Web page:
Top 10 Tips
Top 10 Tips For Parents
When your child wants to show you something, stop what you are doing and pay attention to your child. It is important to spend frequent, small amounts of time with your child doing things that you both enjoy.
Give your child lots of physical affection – children often like hugs, cuddles, and holding hands.
Talk to your child about things he/she is interested in and share aspects of your day with your child.
Give your child lots of descriptive praise when they do something that you would like to see more of, e.g., “Thank you for doing what I asked straight away”.
Children are more likely to misbehave when they are bored so provide lots of engaging indoor and outdoor activities for your child, e.g., playdough, colouring in, cardboard boxes, dress ups, playhouses, etc.
Teach your child new skills by first showing the skill yourself, then giving your child opportunities to learn the new skill. For example, speak politely to each other in the home. Then, prompt your child to speak politely (e.g., say “please” or “thank you”), and praise your child for their efforts.
Set clear limits on your child’s behaviour. Sit down and have a family discussion on the rules in the home. Let your child know what the consequences will be if they break the rules.
If your child misbehaves, stay calm and give them a clear instruction to stop misbehaving and tell them what you would like them to do instead (e.g., “Stop fighting; play nicely with each other.” Praise your child if they stop. If they do not stop, follow through with an appropriate consequence.
Have realistic expectations. All children misbehave at times and it is inevitable that you will have some discipline hassles. Trying to be the perfect parent can set you up for frustration and disappointment.
Look after yourself. It is difficult to be a calm, relaxed parent if you are stressed, anxious, or depressed. Try to find time every week to let yourself unwind or do something that you enjoy.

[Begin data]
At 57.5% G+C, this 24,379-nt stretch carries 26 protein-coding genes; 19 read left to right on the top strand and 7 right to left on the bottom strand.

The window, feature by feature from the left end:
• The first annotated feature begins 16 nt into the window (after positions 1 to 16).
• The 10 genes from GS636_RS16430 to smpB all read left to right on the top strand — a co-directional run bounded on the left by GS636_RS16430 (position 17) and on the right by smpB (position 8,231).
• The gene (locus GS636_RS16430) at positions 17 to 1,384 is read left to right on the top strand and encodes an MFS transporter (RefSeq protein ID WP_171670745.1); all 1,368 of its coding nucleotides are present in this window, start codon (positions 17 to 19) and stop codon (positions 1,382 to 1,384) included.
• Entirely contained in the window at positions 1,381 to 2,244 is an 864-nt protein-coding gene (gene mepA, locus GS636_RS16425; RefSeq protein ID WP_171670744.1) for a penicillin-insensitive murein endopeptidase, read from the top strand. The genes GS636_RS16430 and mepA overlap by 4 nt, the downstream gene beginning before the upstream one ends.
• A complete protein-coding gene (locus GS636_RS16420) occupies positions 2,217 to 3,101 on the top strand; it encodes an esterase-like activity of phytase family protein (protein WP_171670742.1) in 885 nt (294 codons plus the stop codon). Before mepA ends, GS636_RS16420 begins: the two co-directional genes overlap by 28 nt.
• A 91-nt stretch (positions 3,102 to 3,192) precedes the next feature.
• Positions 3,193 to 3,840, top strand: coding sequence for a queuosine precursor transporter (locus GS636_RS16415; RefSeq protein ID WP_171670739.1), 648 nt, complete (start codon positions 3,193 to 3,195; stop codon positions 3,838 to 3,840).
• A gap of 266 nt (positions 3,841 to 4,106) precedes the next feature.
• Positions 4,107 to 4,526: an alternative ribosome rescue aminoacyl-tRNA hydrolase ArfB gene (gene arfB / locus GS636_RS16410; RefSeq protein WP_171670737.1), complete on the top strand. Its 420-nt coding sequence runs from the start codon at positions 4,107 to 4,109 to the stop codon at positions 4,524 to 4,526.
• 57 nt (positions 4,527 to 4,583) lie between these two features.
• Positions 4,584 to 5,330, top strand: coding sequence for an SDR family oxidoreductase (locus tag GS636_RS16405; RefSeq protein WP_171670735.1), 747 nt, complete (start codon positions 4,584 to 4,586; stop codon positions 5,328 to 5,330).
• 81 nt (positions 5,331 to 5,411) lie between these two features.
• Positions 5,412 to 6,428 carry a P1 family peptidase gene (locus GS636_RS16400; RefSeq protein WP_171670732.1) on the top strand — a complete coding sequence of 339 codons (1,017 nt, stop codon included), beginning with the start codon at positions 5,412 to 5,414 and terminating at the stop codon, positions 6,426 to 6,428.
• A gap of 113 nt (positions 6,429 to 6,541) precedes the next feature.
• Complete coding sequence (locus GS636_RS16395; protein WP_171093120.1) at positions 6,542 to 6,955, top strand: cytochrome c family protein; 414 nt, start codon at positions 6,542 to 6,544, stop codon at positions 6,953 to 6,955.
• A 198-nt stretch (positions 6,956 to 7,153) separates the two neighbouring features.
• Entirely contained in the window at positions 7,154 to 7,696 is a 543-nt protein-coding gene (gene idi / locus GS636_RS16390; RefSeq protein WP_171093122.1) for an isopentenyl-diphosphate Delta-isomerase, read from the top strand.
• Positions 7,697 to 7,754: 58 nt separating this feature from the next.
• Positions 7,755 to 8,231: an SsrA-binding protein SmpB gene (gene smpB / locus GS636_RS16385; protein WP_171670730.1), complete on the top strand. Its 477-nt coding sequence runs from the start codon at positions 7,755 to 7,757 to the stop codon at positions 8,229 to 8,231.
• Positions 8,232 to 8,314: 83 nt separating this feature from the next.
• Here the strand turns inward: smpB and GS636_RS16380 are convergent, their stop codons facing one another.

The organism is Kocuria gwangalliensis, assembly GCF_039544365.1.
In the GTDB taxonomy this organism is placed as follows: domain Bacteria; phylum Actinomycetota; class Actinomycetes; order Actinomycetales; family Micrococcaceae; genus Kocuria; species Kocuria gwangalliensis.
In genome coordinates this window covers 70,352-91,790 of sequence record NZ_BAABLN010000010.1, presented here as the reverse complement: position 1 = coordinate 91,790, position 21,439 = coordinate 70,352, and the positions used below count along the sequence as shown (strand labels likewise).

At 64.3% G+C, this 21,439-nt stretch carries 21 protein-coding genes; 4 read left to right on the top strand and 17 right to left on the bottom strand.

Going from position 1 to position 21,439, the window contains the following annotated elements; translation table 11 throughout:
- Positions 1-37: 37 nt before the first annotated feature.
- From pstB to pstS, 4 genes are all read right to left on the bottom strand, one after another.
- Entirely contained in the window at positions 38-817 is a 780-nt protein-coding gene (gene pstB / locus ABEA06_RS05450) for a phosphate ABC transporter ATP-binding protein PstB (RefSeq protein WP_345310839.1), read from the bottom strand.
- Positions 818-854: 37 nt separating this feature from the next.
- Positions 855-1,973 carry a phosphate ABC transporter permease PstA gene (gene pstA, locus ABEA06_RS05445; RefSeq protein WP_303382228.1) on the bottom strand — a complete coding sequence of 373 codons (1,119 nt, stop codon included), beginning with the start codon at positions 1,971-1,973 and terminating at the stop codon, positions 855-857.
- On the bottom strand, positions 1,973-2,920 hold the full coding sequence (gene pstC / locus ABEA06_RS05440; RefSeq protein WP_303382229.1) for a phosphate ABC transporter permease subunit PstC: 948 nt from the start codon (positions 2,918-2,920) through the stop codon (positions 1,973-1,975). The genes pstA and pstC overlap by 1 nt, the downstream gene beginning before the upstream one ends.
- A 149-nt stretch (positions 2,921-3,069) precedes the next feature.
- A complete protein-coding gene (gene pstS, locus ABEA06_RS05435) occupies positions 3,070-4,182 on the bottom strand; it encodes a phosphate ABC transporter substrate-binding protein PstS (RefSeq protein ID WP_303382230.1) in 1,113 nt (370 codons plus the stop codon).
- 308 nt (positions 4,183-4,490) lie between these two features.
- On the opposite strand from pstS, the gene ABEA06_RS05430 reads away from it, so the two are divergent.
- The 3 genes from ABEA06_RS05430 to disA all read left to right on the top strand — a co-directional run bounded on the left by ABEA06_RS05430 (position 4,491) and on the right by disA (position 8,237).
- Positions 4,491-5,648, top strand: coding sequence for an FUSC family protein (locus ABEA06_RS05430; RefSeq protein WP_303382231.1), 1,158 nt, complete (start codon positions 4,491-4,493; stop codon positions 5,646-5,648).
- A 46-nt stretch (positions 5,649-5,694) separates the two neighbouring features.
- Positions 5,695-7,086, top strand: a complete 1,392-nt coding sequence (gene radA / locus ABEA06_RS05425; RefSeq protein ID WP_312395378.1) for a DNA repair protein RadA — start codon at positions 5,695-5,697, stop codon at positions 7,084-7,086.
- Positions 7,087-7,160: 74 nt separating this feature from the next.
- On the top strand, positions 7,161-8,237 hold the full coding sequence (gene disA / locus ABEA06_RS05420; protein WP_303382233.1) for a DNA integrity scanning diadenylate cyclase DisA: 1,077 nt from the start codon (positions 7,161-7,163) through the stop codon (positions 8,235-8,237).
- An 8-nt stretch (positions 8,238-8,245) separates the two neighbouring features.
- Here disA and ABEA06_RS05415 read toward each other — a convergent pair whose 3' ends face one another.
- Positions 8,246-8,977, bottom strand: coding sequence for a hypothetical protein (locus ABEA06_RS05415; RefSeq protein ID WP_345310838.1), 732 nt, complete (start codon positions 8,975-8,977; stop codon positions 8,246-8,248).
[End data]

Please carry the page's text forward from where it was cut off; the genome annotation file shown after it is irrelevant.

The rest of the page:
Top 10 Tips For Parents With Teenagers
Be the kind of adult you want your kids to become. Actively decide to lead by example. Really think about what you do and say (and how you say it) every day.
Save your energy for important issues. Try to avoid knee-jerk or instinctive reactions, especially if you often disagree. Rather than react immediately, pause to think about whether the issue is important in the long term, and about other ways to respond.
Remember their brains are easily switched to ‘high alert’. Avoid triggering your teenager’s automatic ‘fight or flight’ response when you want to talk to them. Ask them if it’s a good time to talk; sit down; use a calm, gentle voice; find out more about their feelings.
Timing is everything. Only talk about problem issues when everyone’s calm and relaxed, not busy, stressed or in a hurry. Schedule a meeting, and agree beforehand that as a family, you will calmly explore issues so you can all get along better.
Learn a new language. Break the habit of speaking to your teenager as you did when they were younger. Try chatting with them more like you would with a work colleague or acquaintance. Share ideas, offer choices, negotiate; value their contribution.
Teach risk-evaluation skills. Prompt your teenager to think about potentially risky situations ahead of time, and to consider the likely outcomes of various choices. Rather than lay down the law, ask ‘what if…’ questions and help them to come up with possible options and action plans.
Stay in touch. Have regular positive conversations about day-to-day activities so you know what your teenager is doing, and keep up to date with new technology. Ask them to show you what they’re interested in and how it works.
Involve them in making decisions. Allow for change as they become older. Help them take on new responsibilities. Be flexible and let them have a say wherever possible. Hold family meetings so they can contribute ideas and have their opinions heard and valued.
Turn the ‘need for novelty’ and peer group acceptance into a positive. Help your teenager find supervised group activities they enjoy. Regular activity – even if it’s not sport – and good eating and sleep patterns are vital for physical and mental health. Limit screen time appropriately.
Be a safe sounding board. Teenagers’ emotions are often intense, and they’re struggling to find their place in the world. Encourage them to discuss new ideas and values at home, without rejection or ridicule. Help them figure out problems and possibilities.